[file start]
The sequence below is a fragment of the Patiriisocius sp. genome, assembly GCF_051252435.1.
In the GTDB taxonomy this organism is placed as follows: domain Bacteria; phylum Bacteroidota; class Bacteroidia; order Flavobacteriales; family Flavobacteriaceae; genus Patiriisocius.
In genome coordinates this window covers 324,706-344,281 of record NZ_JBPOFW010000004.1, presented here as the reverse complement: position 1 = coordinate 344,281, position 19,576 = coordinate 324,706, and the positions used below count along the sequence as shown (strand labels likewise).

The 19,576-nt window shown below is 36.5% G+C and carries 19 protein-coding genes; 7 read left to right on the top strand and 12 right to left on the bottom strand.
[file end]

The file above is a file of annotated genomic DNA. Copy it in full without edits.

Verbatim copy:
The sequence below is a fragment of the Patiriisocius sp. genome, assembly GCF_051252435.1.
In the GTDB taxonomy this organism is placed as follows: domain Bacteria; phylum Bacteroidota; class Bacteroidia; order Flavobacteriales; family Flavobacteriaceae; genus Patiriisocius.
In genome coordinates this window covers 324,706-344,281 of record NZ_JBPOFW010000004.1, presented here as the reverse complement: position 1 = coordinate 344,281, position 19,576 = coordinate 324,706, and the positions used below count along the sequence as shown (strand labels likewise).

The 19,576-nt window shown below is 36.5% G+C and carries 19 protein-coding genes; 7 read left to right on the top strand and 12 right to left on the bottom strand.